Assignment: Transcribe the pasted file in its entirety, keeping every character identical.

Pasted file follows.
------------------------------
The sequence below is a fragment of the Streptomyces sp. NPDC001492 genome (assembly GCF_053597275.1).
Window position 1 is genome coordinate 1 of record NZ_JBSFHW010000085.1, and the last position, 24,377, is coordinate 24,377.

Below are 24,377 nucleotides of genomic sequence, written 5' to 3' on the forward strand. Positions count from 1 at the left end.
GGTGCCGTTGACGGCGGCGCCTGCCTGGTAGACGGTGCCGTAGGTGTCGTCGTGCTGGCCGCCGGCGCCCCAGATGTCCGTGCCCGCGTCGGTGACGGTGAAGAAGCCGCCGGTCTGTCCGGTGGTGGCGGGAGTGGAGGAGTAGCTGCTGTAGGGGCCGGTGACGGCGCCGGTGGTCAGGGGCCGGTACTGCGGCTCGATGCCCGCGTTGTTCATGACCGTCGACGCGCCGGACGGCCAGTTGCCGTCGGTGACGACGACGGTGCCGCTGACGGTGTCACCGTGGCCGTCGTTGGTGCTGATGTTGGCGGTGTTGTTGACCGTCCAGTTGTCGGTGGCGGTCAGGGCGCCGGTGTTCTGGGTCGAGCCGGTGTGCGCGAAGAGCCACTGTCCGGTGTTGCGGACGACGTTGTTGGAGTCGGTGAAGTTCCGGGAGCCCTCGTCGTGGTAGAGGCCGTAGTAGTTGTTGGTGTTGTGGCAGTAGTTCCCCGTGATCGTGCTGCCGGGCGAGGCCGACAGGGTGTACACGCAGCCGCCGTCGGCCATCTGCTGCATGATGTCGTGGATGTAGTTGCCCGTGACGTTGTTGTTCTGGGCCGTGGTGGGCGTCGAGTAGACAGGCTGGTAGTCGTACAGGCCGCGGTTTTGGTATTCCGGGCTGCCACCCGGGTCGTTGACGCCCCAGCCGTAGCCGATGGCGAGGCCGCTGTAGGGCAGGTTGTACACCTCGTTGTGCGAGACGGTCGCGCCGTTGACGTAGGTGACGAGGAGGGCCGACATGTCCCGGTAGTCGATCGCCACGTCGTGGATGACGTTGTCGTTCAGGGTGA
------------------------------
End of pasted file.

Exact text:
The sequence below is a fragment of the Streptomyces sp. NPDC001492 genome (assembly GCF_053597275.1).
Window position 1 is genome coordinate 1 of record NZ_JBSFHW010000085.1, and the last position, 24,377, is coordinate 24,377.

Below are 24,377 nucleotides of genomic sequence, written 5' to 3' on the forward strand. Positions count from 1 at the left end.
GGTGCCGTTGACGGCGGCGCCTGCCTGGTAGACGGTGCCGTAGGTGTCGTCGTGCTGGCCGCCGGCGCCCCAGATGTCCGTGCCCGCGTCGGTGACGGTGAAGAAGCCGCCGGTCTGTCCGGTGGTGGCGGGAGTGGAGGAGTAGCTGCTGTAGGGGCCGGTGACGGCGCCGGTGGTCAGGGGCCGGTACTGCGGCTCGATGCCCGCGTTGTTCATGACCGTCGACGCGCCGGACGGCCAGTTGCCGTCGGTGACGACGACGGTGCCGCTGACGGTGTCACCGTGGCCGTCGTTGGTGCTGATGTTGGCGGTGTTGTTGACCGTCCAGTTGTCGGTGGCGGTCAGGGCGCCGGTGTTCTGGGTCGAGCCGGTGTGCGCGAAGAGCCACTGTCCGGTGTTGCGGACGACGTTGTTGGAGTCGGTGAAGTTCCGGGAGCCCTCGTCGTGGTAGAGGCCGTAGTAGTTGTTGGTGTTGTGGCAGTAGTTCCCCGTGATCGTGCTGCCGGGCGAGGCCGACAGGGTGTACACGCAGCCGCCGTCGGCCATCTGCTGCATGATGTCGTGGATGTAGTTGCCCGTGACGTTGTTGTTCTGGGCCGTGGTGGGCGTCGAGTAGACAGGCTGGTAGTCGTACAGGCCGCGGTTTTGGTATTCCGGGCTGCCACCCGGGTCGTTGACGCCCCAGCCGTAGCCGATGGCGAGGCCGCTGTAGGGCAGGTTGTACACCTCGTTGTGCGAGACGGTCGCGCCGTTGACGTAGGTGACGAGGAGGGCCGACATGTCCCGGTAGTCGATCGCCACGTCGTGGATGACGTTGTCGTTCAGGGTGA